the ch!cktionary

I'm Lena Chen, a writer, activist, and media producer who's been called a "skank" (by Bill O'Reilly) and "a small Asian woman" (by The New York Times). My favorite part of my workday is the hate mail.

For the unlikely story that is my life, read on.

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Rather than summarize the entire debate, I’m going to quote directly from Maya Dusenbery’s post about the controversial “Why The Fuck Should I Use Emergency Contraception?” website:

I helped create the “Why The Fuck Should I Use Emergency Contraception?” website which is part of this year’s Back Up Your Birth Control campaign. While most folks seem to like it, some have criticized the site as “condescending, sexist, and slut-shaming.” This criticism, it appears, stems mainly from the reasons that focus on women who need EC because they’ve had unprotected and/or drunk sex.

Now, I know that this is a provocative site that not everyone is going to think is as funny as I do. And maybe some folks object to using humor at all in a campaign about unintended pregnancy. I can respect that. But can we talk about slut-shaming for a sec? Because that’s a serious charge—and one that I absolutely 100% reject.

Sometimes women have drunk sex. Sometimes they don’t use any birth control. Sometimes they aren’t sure if they did. Sometimes they fuck up their birth control. Sometimes they are knowingly “irresponsible.” This may not speak to every single woman’s experience, but it is not some sexist stereotype dreamed up out of thin air.

It is simply a real thing that happens in the world. In fact, many of the reasons featured on the site are humorous variations on experiences my colleagues and I have actually had.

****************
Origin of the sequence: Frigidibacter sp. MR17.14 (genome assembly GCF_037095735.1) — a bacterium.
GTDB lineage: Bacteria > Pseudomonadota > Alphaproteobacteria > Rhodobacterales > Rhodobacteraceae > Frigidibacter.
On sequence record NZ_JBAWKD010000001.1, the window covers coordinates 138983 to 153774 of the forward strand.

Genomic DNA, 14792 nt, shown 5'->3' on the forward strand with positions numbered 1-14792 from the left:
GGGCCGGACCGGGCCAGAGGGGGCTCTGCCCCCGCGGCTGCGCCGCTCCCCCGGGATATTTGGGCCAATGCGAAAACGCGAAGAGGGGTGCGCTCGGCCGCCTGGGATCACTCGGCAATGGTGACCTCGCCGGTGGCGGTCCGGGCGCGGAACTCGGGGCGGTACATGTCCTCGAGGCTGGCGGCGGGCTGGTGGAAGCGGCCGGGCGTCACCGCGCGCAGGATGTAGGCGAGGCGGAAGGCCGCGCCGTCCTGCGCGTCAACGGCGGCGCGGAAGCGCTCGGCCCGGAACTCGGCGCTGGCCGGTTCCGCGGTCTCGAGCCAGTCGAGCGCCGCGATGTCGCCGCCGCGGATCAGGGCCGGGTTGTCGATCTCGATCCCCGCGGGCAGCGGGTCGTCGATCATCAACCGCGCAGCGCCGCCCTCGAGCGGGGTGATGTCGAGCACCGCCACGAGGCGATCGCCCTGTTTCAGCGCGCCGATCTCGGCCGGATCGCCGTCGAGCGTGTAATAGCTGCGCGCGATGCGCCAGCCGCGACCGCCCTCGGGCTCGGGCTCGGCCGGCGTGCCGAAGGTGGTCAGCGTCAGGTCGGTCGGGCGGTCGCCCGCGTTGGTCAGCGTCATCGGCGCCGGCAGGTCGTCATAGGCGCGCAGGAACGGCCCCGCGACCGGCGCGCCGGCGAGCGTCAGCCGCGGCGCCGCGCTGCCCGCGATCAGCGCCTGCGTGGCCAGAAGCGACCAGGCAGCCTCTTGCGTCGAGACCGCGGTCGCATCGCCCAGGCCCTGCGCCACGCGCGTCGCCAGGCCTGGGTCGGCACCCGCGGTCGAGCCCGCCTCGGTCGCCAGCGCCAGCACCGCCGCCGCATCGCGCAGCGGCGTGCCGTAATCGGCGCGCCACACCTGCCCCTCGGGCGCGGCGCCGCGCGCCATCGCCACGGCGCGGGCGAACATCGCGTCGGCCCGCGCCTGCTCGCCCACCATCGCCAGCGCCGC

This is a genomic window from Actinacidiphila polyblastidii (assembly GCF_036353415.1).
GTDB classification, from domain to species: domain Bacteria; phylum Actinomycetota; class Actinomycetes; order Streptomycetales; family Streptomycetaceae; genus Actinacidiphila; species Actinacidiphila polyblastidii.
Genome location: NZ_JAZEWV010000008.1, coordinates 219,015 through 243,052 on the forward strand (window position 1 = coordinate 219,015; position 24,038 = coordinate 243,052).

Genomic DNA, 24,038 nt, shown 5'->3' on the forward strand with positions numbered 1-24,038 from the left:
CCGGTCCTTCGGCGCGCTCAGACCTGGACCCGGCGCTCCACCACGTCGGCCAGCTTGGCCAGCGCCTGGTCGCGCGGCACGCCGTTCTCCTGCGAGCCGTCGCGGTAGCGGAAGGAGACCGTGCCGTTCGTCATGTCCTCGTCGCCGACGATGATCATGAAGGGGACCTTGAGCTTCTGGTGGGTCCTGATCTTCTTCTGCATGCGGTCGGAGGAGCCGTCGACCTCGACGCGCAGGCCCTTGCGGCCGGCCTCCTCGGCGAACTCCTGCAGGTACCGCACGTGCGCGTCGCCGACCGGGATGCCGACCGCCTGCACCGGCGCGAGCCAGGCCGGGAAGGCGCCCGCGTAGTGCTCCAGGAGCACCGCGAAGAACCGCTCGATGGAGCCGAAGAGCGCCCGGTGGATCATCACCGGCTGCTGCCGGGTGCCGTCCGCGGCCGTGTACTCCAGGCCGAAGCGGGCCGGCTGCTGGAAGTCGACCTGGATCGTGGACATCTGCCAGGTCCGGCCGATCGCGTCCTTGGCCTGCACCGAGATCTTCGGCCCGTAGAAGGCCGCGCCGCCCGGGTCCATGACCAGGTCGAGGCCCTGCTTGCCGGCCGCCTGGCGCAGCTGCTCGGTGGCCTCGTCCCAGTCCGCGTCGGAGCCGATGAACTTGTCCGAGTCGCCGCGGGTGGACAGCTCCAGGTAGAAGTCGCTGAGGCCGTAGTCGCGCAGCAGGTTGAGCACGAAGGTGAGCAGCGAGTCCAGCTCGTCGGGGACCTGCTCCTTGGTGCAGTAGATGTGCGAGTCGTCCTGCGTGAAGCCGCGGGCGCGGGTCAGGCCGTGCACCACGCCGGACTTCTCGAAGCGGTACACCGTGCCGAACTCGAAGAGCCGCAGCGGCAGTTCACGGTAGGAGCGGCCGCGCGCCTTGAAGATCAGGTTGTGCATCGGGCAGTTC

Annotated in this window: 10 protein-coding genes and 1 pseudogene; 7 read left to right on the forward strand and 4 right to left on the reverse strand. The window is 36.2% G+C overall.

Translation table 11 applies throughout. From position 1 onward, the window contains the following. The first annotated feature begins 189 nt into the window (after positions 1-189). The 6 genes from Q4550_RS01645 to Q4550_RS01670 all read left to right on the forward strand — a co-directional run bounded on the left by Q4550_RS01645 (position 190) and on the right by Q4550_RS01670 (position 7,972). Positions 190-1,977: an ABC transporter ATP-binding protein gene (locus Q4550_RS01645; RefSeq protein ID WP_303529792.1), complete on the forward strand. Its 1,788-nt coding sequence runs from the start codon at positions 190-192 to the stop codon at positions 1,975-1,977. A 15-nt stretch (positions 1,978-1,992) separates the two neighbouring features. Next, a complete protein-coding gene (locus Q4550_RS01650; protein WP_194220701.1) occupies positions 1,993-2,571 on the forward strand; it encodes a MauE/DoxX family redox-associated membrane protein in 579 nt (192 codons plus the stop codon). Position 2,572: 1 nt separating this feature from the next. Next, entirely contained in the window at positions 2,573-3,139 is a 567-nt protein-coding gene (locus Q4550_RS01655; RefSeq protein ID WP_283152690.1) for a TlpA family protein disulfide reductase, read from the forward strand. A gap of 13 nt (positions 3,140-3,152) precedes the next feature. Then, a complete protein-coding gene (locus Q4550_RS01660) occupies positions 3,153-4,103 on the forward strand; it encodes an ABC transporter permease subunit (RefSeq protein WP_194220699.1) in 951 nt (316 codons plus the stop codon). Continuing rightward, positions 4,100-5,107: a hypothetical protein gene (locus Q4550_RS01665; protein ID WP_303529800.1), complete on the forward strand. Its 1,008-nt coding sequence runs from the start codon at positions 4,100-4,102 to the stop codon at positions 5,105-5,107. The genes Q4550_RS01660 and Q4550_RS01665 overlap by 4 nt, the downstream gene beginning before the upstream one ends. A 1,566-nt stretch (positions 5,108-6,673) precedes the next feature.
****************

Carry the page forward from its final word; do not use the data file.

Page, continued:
It is not sexist to acknowledge that this happens. And it is not slut-shaming to remind women that they should use EC if this happens and they don’t want to become pregnant.

But you know what sounds more than a little bit slut-shame-y to me? Writing a whole post being outraged that this campaign would dare imply that you might be one of those “drunken sluts” who does that kind of thing. Being deeply insulted because you think the site portrays young women as “flippant, self-centered and irresponsible” while you see yourself as a responsible young person who is “organizing for social justice.”

Believe it or not, it is possible to be a woman who spends a lot of time organizing for social justice AND ALSO watches bad tv marathons and has had drunk, unprotected sex. I have done it. And acting as if these are two mutually exclusive categories of women and claiming that we shouldn’t acknowledge the experiences of the latter—that to do so is, in fact, automatically sexist—is pretty much just a spruced-up, self-righteous “feminist” version of slut-shaming in my book.
 
I don’t claim to “represent the feminist movement”. But my feminism is about truth-telling. Even when the truths aren’t that pretty. Even when they support uncomfortable stereotypes. Even when they don’t reflect every other woman’s truth.

Now, first of all, I get it. I totally, 100% understand why some people are upset. In fact, I would say that I probably understand more than most folks why such a website is upsetting. (I’m not trying to minimize anyone else’s experiences of slut-shaming, but I do think my own experiences are unusually intense and traumatizing because I’ve been slut-shamed in such a public manner due to my sex blog.) But here’s the thing: of all the posts I saw on the Why The Fuck Should I Use Emergency Contraception?, none employed slurs or sexism. Sure, the focus is narrow since the target audience is female-bodied people who can conceive, and as such, many of the statements don’t demonstrate the equal burden of responsibility carried by our partners. But I think the reason why some folks take the website so personally is because we’ve been systematically admonished for our sexual behavior and sexual choices SO much that the easiest defense to take is to pretend that we don’t fuck up rather than challenging the idea that women need to be perfect in their sexual practices if they want to deserve sexual autonomy. When we read things like, “Because if you don’t remember his last name, you probably didn’t remember to use a fucking condom”, we automatically assume shaming even if the source comes from a place of good intent. This website is not saying, “You are a whore. Therefore, get EC!” It’s saying that shit happens.